Sunday, January 31, 2010

So I'm at home from church again. I'm going to be honest here, and not hide the fact that I am having menstrual cramps from the hot place. Which is kind of ironic, since I have been taking this wonderful supplement (or something) called Appleboost and either because of it or by sheer coincidence my bladder is doing remarkably well. Remarkably. So, I could be bummed that while I should be experiencing the wonder of feeling better IC-wise, I am instead curled up on the couch with a bottle of Midol and my heating pad, or I could be grateful that my uterus isn't bouncing up and down on a flaming bladder. I chose gratitude. I know this is all very indelicate, but it's life. Sometimes things don't go well, body parts rebel and cause all sorts of misery. And sometimes something as simple as ground up concentrated apple peel (the contents of Appleboost) have enough anti-inflammatory properties to potentially give relief to some of the misery. At least, I hope that's what's doing it. :)

I don't know if I have a high pain threshold. I tend to think I do, because I experience almost constant pain and handle it relatively well. But it is possible that after years of IC bladder pain, my body has become uber-sensitive to it and my pain threshold is actually quite low. It doesn't really matter. All that matters is how I handle it emotionally and mentally. 'Cause it can make one nuts. Like, seriously. Irritable, cranky, self-pitying, helpless, hopeless nuts.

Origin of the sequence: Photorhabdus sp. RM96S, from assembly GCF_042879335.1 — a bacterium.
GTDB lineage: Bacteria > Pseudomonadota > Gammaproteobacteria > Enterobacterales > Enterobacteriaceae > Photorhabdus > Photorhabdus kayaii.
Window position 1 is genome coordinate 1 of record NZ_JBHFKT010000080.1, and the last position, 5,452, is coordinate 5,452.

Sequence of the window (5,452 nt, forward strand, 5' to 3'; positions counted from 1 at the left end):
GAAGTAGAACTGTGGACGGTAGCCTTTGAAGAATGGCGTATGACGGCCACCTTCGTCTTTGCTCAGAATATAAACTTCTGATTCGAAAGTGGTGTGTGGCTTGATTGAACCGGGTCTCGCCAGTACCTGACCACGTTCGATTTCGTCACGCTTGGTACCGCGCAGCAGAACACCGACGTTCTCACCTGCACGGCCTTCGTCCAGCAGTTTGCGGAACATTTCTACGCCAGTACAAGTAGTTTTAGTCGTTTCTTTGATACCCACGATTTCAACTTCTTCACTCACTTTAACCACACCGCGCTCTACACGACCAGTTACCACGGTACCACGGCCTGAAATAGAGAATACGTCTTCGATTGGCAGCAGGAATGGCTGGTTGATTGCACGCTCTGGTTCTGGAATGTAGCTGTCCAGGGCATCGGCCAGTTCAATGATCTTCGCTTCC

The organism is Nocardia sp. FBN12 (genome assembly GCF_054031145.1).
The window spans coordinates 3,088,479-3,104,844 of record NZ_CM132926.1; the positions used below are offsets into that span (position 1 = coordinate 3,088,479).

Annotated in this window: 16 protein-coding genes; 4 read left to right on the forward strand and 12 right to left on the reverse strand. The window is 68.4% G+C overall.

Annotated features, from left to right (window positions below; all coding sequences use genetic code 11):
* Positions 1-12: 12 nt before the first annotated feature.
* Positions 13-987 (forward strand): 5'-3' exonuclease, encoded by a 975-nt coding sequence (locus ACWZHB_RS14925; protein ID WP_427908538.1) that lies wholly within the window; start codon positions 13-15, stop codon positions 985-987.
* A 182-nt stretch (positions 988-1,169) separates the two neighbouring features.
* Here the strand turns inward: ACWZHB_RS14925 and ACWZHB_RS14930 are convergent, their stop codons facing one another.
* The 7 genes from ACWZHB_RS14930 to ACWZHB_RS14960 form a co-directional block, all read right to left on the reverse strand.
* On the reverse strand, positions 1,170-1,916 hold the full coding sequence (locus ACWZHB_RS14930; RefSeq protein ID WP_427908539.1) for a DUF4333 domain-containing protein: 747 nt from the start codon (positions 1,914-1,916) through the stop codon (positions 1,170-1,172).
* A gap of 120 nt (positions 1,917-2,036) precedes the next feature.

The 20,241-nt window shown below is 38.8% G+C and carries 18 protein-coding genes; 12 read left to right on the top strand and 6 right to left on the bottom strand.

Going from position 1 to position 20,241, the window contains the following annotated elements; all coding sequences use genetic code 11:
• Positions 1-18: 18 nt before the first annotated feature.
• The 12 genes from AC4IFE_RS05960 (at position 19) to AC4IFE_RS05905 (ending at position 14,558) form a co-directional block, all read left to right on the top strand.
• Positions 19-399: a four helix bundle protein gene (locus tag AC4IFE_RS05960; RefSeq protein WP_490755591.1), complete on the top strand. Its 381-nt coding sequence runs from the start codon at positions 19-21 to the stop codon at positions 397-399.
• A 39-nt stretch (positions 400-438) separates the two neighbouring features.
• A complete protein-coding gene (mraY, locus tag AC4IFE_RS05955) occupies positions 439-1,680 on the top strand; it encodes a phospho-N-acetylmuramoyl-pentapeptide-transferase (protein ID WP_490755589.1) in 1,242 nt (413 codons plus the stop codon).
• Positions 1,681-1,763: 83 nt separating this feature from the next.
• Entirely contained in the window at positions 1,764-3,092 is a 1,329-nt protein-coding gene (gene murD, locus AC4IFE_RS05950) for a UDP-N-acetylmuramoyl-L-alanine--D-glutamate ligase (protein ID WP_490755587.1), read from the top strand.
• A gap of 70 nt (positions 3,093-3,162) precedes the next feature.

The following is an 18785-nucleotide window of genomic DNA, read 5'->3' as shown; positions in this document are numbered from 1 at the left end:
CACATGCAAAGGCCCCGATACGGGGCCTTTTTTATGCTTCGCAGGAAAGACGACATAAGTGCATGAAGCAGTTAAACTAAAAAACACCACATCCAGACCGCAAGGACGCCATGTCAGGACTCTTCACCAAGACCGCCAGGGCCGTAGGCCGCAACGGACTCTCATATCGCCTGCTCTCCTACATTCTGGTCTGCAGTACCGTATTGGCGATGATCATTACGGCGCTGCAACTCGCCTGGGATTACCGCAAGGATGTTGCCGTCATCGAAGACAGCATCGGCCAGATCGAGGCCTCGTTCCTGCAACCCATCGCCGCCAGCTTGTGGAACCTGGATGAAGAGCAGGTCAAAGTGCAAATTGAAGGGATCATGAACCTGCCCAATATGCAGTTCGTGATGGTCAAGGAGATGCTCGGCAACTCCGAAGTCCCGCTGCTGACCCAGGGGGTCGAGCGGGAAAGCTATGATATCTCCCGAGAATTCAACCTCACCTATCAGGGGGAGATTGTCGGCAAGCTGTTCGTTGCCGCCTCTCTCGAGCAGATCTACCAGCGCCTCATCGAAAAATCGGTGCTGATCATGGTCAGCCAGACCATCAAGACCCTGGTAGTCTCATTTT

If I could pinpoint one thing that keeps me from going bonkers, there would be no contest. It is gratitude. I decided a long time ago to be grateful and it is a decision I make everyday. There is always something to be grateful for. Always. Grateful to who? God. Grateful for what? The list is endless. Through heart-breaking loss of everything that was dear to me, through physical illness and debility, through disappointment and disillusionment, and cutting, searing emotional pain, there has been grace and love and therefore much call for gratitude. It almost sounds too simple and too difficult at the same time.

Gratitude keeps the trouble from becoming all-encompassing in my mind. There is more to my life than the pain. There is more to me than pain. In fact, by following Jesus through, there is more to me because of the pain. Compassion. Empathy. Kindness. Gentleness. Patience. Even joy. These are God's gifts to those who allow Him to nurture them through difficult times. There is no need to grit my teeth and clench my fists, pushing, forcing, coping, so at the end I can thump my chest and crow that I made it through on my own. Instead I am invited to relax into the care of One who loves me, to move forward with purpose and hope, to follow, to trust, to hope, and to expect great things. So at the end, I have not only survived, or triumphed, or vanquished my foes. I have been loved. Wildly, extravagantly loved. By God.


Now, where did I put the Midol?

Saturday, January 9, 2010

But, it's fun!

So, there was an email that arrived in the in-boxes of Facebook women all over the world, inviting them to post the color of their bras in their Facebook statuses in a lighthearted effort to raise awareness of breast cancer and the need for regular mammograms. Part of the fun was that the men in our lives wouldn't know what the one word color status updates meant, which could lead to a bit of confusion, questions, and just simple silliness. I noticed the colors in the inboxes of my friends, and once some kind soul clued me in, I happily entered into the fun.